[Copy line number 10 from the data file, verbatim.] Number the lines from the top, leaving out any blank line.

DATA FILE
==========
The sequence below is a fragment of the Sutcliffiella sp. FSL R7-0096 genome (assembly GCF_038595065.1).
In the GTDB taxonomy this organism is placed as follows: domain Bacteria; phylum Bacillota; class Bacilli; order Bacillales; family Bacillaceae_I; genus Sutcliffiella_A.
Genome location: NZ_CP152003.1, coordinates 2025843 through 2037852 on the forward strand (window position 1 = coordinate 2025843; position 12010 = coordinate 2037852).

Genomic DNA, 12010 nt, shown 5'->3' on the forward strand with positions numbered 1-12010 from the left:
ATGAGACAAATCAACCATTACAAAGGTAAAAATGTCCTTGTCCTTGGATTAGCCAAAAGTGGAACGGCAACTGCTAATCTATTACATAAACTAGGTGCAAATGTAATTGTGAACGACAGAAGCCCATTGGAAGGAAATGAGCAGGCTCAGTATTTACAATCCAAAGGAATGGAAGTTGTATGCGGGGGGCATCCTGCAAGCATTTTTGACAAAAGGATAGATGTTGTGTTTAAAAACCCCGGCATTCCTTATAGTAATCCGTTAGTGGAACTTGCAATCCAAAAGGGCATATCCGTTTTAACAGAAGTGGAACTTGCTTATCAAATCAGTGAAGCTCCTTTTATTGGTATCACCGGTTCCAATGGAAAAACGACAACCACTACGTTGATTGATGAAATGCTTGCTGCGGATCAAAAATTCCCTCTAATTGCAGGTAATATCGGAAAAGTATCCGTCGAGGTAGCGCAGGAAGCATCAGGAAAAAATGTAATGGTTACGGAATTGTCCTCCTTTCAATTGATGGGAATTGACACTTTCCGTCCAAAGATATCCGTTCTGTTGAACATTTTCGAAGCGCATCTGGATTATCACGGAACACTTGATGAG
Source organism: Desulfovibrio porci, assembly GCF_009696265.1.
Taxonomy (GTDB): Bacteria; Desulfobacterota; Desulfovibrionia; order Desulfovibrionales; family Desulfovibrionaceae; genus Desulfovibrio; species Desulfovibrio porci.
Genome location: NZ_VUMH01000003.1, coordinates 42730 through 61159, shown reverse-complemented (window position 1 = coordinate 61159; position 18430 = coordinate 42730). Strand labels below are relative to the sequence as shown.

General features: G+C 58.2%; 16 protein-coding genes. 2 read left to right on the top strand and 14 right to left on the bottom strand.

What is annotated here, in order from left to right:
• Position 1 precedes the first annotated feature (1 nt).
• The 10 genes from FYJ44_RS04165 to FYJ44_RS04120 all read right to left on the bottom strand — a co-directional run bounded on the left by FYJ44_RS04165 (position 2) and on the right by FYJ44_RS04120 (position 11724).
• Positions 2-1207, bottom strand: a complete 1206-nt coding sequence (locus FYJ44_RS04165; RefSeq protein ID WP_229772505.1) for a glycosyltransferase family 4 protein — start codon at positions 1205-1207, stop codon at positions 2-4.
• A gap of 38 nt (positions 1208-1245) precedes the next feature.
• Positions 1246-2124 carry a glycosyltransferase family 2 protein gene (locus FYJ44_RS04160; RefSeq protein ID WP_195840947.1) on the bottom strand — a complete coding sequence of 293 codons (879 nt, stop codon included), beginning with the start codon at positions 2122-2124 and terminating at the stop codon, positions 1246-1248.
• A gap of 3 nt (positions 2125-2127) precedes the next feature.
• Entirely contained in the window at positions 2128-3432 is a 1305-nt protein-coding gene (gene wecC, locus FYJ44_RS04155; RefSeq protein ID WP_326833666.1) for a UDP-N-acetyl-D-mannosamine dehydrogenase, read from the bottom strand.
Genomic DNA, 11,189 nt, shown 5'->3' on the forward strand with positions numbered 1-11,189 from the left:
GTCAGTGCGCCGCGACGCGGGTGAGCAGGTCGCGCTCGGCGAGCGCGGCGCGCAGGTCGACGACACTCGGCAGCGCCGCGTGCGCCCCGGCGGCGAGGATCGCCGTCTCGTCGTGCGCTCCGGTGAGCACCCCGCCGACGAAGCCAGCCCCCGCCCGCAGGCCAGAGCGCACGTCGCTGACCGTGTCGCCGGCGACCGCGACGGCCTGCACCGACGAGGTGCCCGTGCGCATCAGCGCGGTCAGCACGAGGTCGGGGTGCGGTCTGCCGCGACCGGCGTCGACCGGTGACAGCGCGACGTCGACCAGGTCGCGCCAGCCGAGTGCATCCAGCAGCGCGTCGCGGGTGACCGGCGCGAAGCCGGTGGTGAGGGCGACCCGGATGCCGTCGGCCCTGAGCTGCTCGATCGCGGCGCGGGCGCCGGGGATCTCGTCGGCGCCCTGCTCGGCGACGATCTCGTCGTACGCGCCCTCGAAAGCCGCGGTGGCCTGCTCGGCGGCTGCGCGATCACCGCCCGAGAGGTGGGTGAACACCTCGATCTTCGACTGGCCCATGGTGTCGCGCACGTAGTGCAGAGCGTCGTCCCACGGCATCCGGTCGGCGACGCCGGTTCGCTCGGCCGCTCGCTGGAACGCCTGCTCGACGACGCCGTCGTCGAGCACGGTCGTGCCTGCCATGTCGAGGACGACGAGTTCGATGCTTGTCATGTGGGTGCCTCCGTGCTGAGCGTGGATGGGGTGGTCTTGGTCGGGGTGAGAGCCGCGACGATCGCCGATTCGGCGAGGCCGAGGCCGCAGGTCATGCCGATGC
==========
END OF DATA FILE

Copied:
What is annotated here, in order from left to right: